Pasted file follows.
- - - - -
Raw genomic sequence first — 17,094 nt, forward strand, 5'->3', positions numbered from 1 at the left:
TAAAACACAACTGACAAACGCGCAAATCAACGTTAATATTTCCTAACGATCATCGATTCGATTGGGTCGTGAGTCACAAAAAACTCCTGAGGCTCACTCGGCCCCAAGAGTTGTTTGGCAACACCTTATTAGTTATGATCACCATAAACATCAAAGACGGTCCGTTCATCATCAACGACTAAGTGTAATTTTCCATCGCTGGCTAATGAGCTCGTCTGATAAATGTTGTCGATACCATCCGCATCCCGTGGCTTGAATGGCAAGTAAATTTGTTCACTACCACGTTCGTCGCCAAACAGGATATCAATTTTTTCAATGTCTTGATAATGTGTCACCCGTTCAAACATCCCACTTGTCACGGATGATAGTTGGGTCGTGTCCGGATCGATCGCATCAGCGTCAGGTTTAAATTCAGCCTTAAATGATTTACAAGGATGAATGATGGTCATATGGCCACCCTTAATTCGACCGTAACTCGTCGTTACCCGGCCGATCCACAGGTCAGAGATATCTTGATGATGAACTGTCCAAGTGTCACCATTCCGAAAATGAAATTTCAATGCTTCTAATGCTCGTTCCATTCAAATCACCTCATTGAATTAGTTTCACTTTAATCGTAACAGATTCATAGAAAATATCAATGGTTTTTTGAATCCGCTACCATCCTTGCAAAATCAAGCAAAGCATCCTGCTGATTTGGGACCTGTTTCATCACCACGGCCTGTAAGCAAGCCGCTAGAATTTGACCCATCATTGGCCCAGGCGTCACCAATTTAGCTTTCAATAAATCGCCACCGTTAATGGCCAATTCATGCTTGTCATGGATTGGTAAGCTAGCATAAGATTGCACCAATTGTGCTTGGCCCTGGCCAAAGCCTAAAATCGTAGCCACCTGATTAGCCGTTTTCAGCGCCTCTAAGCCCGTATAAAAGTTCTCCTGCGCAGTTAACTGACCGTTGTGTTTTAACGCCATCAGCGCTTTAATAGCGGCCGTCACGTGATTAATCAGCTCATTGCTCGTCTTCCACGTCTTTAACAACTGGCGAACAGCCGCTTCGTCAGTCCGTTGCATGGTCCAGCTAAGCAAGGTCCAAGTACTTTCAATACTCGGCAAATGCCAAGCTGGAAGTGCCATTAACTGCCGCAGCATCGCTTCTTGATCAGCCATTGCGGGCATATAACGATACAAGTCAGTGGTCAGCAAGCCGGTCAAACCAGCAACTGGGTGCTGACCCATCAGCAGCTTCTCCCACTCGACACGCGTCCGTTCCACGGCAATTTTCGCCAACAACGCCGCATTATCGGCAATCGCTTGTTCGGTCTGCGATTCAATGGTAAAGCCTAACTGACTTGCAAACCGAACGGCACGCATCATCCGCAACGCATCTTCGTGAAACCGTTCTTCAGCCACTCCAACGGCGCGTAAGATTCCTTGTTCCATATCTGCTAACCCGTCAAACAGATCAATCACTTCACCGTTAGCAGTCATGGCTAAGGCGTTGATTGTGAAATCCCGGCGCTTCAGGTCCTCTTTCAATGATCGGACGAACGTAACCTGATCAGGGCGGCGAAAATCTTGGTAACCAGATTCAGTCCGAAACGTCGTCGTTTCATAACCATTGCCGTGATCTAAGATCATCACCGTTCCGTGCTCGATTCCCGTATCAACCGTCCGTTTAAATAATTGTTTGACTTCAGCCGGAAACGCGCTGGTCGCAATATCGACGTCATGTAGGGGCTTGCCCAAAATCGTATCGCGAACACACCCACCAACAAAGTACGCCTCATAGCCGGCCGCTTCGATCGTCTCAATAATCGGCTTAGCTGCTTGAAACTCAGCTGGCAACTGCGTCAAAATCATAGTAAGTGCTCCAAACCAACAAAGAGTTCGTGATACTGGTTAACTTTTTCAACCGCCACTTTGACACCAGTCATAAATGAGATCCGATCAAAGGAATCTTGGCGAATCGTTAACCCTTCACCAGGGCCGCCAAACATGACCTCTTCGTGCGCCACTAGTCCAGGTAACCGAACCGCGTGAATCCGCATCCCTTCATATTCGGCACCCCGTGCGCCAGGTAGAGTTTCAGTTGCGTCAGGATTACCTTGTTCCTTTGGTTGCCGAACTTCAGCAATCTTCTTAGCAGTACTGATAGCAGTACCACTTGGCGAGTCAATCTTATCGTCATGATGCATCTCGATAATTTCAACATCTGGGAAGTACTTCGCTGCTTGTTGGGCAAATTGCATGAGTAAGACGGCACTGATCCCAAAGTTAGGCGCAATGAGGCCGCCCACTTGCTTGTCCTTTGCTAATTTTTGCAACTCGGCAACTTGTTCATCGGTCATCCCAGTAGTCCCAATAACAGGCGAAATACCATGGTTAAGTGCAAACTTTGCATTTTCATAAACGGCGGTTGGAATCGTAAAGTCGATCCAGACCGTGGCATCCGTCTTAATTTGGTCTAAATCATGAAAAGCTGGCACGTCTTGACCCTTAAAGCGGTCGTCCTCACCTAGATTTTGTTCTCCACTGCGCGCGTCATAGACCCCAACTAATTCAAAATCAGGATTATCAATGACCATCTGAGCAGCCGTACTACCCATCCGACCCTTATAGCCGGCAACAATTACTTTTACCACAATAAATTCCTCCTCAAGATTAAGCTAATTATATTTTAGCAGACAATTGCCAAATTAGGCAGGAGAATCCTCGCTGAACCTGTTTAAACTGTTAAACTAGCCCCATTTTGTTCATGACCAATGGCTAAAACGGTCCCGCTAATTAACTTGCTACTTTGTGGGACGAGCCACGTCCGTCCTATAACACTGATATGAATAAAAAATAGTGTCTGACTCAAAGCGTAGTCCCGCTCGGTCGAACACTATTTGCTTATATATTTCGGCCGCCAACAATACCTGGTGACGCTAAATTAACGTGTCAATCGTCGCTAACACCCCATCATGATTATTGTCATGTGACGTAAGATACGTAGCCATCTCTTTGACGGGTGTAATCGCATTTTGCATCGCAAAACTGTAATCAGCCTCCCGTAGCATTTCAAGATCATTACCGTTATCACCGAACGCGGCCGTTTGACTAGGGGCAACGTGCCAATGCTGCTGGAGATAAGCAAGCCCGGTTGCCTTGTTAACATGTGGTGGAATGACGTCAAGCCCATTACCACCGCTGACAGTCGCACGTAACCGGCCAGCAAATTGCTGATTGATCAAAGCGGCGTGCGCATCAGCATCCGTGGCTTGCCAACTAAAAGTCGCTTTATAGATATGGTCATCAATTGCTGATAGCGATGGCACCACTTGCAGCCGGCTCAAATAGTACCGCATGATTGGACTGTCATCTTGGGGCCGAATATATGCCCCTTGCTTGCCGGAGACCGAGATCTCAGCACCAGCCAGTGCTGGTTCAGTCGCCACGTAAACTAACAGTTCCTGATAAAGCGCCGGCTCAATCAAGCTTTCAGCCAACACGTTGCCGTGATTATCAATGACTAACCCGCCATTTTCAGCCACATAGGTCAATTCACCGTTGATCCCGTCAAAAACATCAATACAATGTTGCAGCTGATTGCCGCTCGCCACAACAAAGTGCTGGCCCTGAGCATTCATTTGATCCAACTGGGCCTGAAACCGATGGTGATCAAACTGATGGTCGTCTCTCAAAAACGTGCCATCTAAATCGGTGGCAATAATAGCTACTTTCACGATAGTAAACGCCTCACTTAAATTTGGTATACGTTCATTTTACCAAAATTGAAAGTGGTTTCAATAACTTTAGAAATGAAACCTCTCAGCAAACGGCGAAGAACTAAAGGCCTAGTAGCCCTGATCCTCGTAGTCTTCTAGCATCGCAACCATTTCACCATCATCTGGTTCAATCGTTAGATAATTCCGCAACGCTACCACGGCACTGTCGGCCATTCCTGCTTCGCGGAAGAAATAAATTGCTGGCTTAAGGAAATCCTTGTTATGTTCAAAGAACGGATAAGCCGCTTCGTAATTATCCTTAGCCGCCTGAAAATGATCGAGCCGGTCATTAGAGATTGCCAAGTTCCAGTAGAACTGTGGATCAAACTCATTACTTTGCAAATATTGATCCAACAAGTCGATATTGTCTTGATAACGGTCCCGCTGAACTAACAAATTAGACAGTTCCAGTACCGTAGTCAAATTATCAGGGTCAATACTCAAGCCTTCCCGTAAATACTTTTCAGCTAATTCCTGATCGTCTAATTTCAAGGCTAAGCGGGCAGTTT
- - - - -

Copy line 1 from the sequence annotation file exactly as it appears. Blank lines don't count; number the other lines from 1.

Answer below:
Raw genomic sequence first — 17,094 nt, forward strand, 5'->3', positions numbered from 1 at the left: